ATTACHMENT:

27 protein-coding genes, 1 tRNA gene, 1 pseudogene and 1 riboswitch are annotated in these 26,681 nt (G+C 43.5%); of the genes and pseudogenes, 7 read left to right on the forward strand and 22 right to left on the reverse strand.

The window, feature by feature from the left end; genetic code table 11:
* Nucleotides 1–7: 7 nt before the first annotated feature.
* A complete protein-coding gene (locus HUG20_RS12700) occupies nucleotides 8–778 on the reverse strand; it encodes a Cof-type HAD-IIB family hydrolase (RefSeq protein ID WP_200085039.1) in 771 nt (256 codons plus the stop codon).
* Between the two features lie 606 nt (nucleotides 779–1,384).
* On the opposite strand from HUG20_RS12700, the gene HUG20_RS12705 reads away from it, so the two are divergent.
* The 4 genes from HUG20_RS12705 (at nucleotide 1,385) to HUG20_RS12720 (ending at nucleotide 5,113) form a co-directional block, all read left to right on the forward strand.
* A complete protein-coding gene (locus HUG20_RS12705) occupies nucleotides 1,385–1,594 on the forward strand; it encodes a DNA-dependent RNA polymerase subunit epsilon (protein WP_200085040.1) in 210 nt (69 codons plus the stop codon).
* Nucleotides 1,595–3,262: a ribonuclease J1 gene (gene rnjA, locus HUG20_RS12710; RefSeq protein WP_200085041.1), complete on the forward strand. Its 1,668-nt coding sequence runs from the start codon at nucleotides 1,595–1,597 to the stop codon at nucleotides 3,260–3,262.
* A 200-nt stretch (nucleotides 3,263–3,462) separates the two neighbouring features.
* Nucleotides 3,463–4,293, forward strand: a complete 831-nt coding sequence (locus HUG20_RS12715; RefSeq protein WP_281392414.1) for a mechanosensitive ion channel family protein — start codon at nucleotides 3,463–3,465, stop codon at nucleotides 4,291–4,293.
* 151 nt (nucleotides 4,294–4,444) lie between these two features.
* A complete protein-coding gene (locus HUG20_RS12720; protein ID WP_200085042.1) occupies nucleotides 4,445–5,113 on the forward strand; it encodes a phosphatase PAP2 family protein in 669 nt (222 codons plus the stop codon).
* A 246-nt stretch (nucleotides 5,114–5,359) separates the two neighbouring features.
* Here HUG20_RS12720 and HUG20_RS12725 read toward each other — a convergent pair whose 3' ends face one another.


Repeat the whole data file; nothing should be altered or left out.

27 protein-coding genes, 1 tRNA gene, 1 pseudogene and 1 riboswitch are annotated in these 26,681 nt (G+C 43.5%); of the genes and pseudogenes, 7 read left to right on the forward strand and 22 right to left on the reverse strand.

The window, feature by feature from the left end; genetic code table 11:
* Nucleotides 1–7: 7 nt before the first annotated feature.
* A complete protein-coding gene (locus HUG20_RS12700) occupies nucleotides 8–778 on the reverse strand; it encodes a Cof-type HAD-IIB family hydrolase (RefSeq protein ID WP_200085039.1) in 771 nt (256 codons plus the stop codon).
* Between the two features lie 606 nt (nucleotides 779–1,384).
* On the opposite strand from HUG20_RS12700, the gene HUG20_RS12705 reads away from it, so the two are divergent.
* The 4 genes from HUG20_RS12705 (at nucleotide 1,385) to HUG20_RS12720 (ending at nucleotide 5,113) form a co-directional block, all read left to right on the forward strand.
* A complete protein-coding gene (locus HUG20_RS12705) occupies nucleotides 1,385–1,594 on the forward strand; it encodes a DNA-dependent RNA polymerase subunit epsilon (protein WP_200085040.1) in 210 nt (69 codons plus the stop codon).
* Nucleotides 1,595–3,262: a ribonuclease J1 gene (gene rnjA, locus HUG20_RS12710; RefSeq protein WP_200085041.1), complete on the forward strand. Its 1,668-nt coding sequence runs from the start codon at nucleotides 1,595–1,597 to the stop codon at nucleotides 3,260–3,262.
* A 200-nt stretch (nucleotides 3,263–3,462) separates the two neighbouring features.
* Nucleotides 3,463–4,293, forward strand: a complete 831-nt coding sequence (locus HUG20_RS12715; RefSeq protein WP_281392414.1) for a mechanosensitive ion channel family protein — start codon at nucleotides 3,463–3,465, stop codon at nucleotides 4,291–4,293.
* 151 nt (nucleotides 4,294–4,444) lie between these two features.
* A complete protein-coding gene (locus HUG20_RS12720; protein ID WP_200085042.1) occupies nucleotides 4,445–5,113 on the forward strand; it encodes a phosphatase PAP2 family protein in 669 nt (222 codons plus the stop codon).
* A 246-nt stretch (nucleotides 5,114–5,359) separates the two neighbouring features.
* Here HUG20_RS12720 and HUG20_RS12725 read toward each other — a convergent pair whose 3' ends face one another.